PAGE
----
Here's a game played by the 52-core cluster in the Olympiad:

Rybka - Shredder [C67]
Computer Olympiad Pamplona (5), 18.05.2009 [Felix Kling]
1.e4 e5 2.Nf3 Nc6 3.Bb5 Nf6 4.0-0 Nxe4 5.Qe2. A rare move. 5.d4 is of course the main line. 5...Ng5 This is also a rare move. The opening looks like a clever choice by Jeroen, since engines seem to have problems to understand what is going on. [5...Nd6 6.Bxc6 dxc6 7.Qxe5+ Qe7 8.Qa5 Qd8 9.Qc3 is the most principle line. Black has some problems to develop it's pieces, since the black bishop has to defend the pawn on g7. White has some small advantage I'd think.] 6.Nxg5 Qxg5 7.d4 Qe7 [In the first round of the Olympiad, Deep Sjeng played the opening better and managed to equalize, but lost the game later on: 7...Qf5 8.c3 d5 9.dxe5 a6 10.Ba4 Be7 11.f4 Qg6 12.Be3 Bf5 13.Qf2 0-0 14.Nd2 Rad8 15.Nf3 Bd3 16.Rfe1 Na5 17.Nd4 Nc4 18.f5 Qg4 19.Bd1 Qh4 20.g3 Qh3 21.f6 gxf6 22.exf6 Bd6 23.Bf3 Be4 24.Bxe4 dxe4 25.Bf4 Rfe8 26.Bxd6 Nxd6 27.Rad1 Kh8 28.Nc2 Rg8 29.c4 Rg6 30.Ne3 Rg5 31.b4 Rdg8 32.c5 Nb5 33.Rd5 R5g6 34.Qd2 Qe6 35.Rd7 b6 36.Rf1 Rf8 37.Re7 Qh3 38.cxb6 cxb6 39.Nf5 Na3 40.Qd7 Nc4 41.Rxe4 Rg4 42.Rd1 h6 43.Rxg4 Qxg4 44.Rd4 Qg5 45.Rxc4 Kh7 46.Qe7 1-0 Rybka - Deep Sjeng, Computer Olympiad 2009, Pamplona] 8.dxe5 Nd4 [The pawn can't be taken yet: 8...Qxe5 9.Qxe5+ Nxe5 10.Re1 f6 11.f4] 9.Qd3 Qxe5 [9...Nxb5 10.Qxb5 c6 looks like a better choice after the game. Taking on e5 is risky.] 10.Nc3 Rybka's last book move. 10...Bc5 11.Qd1 Ne6 12.Re1 Qd4 13.Qf3 0-0 14.Re4!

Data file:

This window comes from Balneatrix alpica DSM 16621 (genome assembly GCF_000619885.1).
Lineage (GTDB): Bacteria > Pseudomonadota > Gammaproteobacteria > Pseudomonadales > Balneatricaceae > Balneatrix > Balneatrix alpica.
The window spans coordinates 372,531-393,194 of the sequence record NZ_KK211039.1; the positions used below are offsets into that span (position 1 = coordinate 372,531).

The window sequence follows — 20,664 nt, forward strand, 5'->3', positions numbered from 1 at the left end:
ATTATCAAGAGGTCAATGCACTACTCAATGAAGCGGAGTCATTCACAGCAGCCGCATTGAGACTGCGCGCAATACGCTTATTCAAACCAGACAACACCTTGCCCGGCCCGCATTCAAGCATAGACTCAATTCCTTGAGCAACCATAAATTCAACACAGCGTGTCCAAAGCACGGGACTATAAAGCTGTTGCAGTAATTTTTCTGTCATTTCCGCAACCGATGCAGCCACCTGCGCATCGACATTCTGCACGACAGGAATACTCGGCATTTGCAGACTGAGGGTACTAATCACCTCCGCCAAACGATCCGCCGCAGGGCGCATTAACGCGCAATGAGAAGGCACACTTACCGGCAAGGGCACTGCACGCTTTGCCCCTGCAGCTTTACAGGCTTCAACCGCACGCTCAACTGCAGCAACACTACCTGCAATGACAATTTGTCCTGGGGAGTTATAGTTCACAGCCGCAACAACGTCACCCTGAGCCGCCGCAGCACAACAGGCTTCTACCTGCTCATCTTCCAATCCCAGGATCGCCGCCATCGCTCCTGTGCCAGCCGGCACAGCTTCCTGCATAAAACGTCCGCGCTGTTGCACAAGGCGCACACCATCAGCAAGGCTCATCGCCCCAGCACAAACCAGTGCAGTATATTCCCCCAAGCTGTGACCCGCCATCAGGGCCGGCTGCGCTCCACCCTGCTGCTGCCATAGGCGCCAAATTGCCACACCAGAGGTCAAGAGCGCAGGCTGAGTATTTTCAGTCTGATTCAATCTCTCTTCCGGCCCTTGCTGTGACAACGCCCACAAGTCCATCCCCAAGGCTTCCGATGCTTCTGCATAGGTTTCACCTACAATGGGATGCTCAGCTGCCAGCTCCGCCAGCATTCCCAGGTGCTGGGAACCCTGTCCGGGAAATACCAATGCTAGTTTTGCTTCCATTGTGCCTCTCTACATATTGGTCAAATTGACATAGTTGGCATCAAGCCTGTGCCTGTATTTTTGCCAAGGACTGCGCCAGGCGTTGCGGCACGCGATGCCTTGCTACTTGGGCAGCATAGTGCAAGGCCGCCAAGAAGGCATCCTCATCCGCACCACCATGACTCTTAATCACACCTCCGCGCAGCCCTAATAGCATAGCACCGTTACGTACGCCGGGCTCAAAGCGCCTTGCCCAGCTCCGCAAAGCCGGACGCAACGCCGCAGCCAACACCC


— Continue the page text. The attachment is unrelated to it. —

White suddenly starts to go for black's king. At the moment it looks like white has not enough pieces on the kingside for a successful attack, but we will see. 14...Qd6 15.Rh4 Qe5?! Look how badly the queen is placed. White can bring all the pieces to the attack with tempo! [15...h6 looks better, since e.g. 16.Bxh6 gxh6 17.Rg4+ Ng5 18.h4 f5 19.Rg3 f4 20.Rg4 Qe5 21.hxg5 d5 is good for Black.] 16.Bd2 f5 17.Re1 Qf6 Again Black has to move the queen. 18.Qh3 Qg6

19.Nd5! Shredder didn't see the following continuation. However, White's attack looks very strong now. The knight is happy to enter the attack. 19...c6 20.Rxe6 Qxe6 21.Nf4 Qxa2 22.Rxh7 cxb5. Removing the defender and threatening mate. 22...Qa1+ 23.Bf1 Of course there's no back rank mate yet.

23.g3! Now the white king is safe. Black is a rook + pawn + bishop pair up, but in chess the king is more important than any other piece! 23...Rf6 24.Bc3. Every piece is attacking, Black has just the rook as defender on the kingside. 24...Kf7 25.Qh4 Qa1+ 26.Kg2 Qa6 27.Bxf6 Qxf6 28.Qh5+. Black resigned in view of 28.Qh5+ Ke7 29.Nd5+ winning the queen. A great symbol for a game that shows the drawback of a queen being in the middle of the board! 1-0. [Click to replay]

Links